Posts Tagged ‘funerals’

A funeral prayer

May 29, 2012

I offered the following prayer at a funeral today. The prayer reflects our ultimate Christian hope, not merely for life after death, but for life after life after death—or resurrection.

Eternal God, you give us the gift of life. You sustain our lives by your Spirit at every moment. And when our days in this world are finished, you receive us into your presence and prepare us for the world to come. You do this out of that same love by which you came to us in your Son Jesus, that same love that destroyed the power of sin on the cross, that same love that defeated death in resurrection, that same love from which neither death nor life, nor nor anything else in all creation can ever separate us, that same love that our brother Dave can now experience in all its fullness.

We thank you for the blessing of Dave’s life. We thank you that through his life you have helped to make us into the people that we are today. We thank you that we are better people today because you shared his life with us. For that we are grateful.

We are grateful, but we are also profoundly sad. We have lost so much. Comfort us and all who mourn with us. Strengthen us during this difficult season. Give to us now your grace, that as we shrink before the mystery of death, we may understand that while Dave is lost to us for a time, he isn’t lost to you.

As your Spirit bears witness with our spirit, give us the assurance that, through our own faith and baptism, we, your beloved children, will be reunited with Dave in resurrection.

We ask this in the name of our Lord Jesus Christ, who lives and reigns with you in the unity of the Holy Spirit, one God, now and for ever. Amen

A difficult funeral

February 4, 2011

I have a friend at a funeral home who has me on his speed dial. He’s a funeral director, and many of his clients experience a death in the family without being connected to a local church. They’ve often fallen out of the habit of churchgoing or have their church membership in another state, and they need a pastor. Even if they’re not nominally Christian—perhaps just believers in God—they’re willing to let a Christian minister solemnize the proceedings.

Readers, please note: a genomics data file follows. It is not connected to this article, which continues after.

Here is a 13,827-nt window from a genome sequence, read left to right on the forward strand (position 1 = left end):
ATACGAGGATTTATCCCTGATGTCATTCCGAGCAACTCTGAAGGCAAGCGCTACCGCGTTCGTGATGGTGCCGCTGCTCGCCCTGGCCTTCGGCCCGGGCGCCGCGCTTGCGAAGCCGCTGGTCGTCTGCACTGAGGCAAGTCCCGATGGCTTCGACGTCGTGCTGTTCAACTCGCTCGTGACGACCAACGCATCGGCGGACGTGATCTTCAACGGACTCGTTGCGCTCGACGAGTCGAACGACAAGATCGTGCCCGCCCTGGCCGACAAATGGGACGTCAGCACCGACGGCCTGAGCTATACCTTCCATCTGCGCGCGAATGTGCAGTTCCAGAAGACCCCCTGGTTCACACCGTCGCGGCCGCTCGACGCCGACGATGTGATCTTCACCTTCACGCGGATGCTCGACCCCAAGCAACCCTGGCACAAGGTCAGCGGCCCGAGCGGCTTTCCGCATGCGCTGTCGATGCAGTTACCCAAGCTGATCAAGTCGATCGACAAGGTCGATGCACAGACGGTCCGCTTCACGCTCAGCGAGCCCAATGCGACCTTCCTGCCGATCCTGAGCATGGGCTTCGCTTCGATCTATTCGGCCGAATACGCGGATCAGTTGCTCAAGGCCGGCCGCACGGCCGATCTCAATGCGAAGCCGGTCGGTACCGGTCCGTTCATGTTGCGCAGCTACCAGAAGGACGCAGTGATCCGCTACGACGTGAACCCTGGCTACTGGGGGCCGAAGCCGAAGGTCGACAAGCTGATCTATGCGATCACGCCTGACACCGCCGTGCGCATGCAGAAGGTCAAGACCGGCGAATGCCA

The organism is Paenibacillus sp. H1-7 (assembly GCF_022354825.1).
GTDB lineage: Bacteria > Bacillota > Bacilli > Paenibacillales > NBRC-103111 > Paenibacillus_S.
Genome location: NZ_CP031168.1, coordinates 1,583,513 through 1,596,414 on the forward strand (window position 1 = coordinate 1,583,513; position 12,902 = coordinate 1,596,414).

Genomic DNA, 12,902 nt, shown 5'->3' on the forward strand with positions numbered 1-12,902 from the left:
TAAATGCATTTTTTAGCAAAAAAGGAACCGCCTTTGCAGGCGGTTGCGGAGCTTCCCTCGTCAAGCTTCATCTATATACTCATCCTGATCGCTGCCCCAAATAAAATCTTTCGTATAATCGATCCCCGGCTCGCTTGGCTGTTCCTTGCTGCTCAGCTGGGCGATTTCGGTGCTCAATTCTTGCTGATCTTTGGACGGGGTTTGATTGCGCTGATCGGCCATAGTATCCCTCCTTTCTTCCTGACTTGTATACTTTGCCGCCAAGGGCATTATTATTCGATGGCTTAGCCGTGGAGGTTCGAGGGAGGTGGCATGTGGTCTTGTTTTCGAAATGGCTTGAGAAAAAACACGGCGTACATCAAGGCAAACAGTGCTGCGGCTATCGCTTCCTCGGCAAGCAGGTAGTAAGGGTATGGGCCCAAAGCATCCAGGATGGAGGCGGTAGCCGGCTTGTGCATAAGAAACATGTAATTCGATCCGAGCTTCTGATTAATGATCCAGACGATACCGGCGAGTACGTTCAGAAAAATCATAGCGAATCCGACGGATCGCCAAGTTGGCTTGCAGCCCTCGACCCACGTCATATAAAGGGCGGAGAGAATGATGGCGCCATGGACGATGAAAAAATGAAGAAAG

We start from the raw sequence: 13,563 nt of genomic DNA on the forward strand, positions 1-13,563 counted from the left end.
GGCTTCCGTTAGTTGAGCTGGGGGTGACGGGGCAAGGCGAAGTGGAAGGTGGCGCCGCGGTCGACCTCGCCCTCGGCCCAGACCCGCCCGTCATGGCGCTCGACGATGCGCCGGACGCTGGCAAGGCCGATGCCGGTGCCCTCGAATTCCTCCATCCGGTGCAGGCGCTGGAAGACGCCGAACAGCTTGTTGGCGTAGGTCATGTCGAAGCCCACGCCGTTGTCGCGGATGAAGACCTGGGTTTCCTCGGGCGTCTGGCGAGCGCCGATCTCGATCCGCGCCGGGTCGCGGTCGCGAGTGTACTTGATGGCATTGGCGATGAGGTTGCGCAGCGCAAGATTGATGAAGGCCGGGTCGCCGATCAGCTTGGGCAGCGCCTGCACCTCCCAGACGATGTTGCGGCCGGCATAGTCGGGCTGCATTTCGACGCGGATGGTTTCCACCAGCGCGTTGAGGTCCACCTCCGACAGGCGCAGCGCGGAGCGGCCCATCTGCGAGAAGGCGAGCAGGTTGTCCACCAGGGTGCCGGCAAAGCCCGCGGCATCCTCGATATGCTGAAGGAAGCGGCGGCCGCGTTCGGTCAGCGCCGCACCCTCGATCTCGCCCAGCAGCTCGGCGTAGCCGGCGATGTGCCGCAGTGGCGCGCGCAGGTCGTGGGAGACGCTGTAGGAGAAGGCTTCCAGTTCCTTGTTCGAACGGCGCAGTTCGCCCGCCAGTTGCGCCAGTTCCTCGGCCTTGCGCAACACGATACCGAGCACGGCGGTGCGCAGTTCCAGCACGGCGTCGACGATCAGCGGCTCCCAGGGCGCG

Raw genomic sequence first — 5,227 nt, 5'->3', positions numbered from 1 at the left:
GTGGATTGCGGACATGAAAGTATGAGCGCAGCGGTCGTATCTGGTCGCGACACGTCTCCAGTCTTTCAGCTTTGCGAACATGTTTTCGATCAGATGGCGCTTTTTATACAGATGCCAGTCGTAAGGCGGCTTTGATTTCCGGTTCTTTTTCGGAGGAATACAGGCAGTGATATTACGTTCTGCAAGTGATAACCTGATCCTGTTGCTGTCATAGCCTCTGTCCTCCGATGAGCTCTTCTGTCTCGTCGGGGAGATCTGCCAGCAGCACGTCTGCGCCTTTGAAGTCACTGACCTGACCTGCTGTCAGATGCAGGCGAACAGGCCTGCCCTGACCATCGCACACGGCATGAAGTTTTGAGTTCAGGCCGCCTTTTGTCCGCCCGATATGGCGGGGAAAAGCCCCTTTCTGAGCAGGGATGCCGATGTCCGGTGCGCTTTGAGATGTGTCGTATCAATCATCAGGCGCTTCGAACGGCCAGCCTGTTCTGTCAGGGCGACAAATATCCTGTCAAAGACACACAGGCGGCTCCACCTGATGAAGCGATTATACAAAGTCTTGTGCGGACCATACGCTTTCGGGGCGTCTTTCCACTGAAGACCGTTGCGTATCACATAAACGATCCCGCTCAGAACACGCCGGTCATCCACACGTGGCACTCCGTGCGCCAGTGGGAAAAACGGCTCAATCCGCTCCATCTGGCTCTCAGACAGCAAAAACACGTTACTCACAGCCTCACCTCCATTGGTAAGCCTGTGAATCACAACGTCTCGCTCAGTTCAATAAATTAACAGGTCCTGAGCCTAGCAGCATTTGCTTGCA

I take this part of my ministry very seriously. I talk to the families, at least by phone, and gather enough information about the deceased to write a meaningful eulogy. I offer pastoral support. And I proclaim the gospel to a group of people who may never darken the door of a church.

This week, however, I had my most challenging funeral. The deceased was not only not a Christian, he was an atheist who was hostile to religion and church. His wife and children at least believed in God. Before he died, he told them that they were permitted to have prayers at his funeral for the sake of friends and family but not for himself.

How do I create a liturgy that honors him and respects both his integrity and my integrity?

I spent an extra amount of time trying to get it right. I looked at the resources in our Book of Worship for people who don’t profess Christian faith, but they weren’t terribly helpful: they presume that the person professes some religious faith. I did follow its suggestion for scripture. I used Ecclesiastes 3 (“For everything there is a season…”) and the Beatitudes from Matthew 5.

After eulogizing him, I concluded my homily with these words:

Name didn’t believe in God, as you probably know. And I’m sure I would have enjoyed having a spirited discussion with him about that if I could! [People in congregation laughed.] I don’t know whether or not you share Name’s skepticism, but if you do I would gently encourage you to be skeptical of your skepticism. I strongly believe that the way in which Name’s life has been a blessing to your life is a gift from an infinitely loving and merciful God.

May God comfort, encourage, and strengthen you in these days ahead.

The service was very well received. One of the man’s daughters told me, “I just couldn’t imagine the service being any better.”

I breathed a sigh of relief.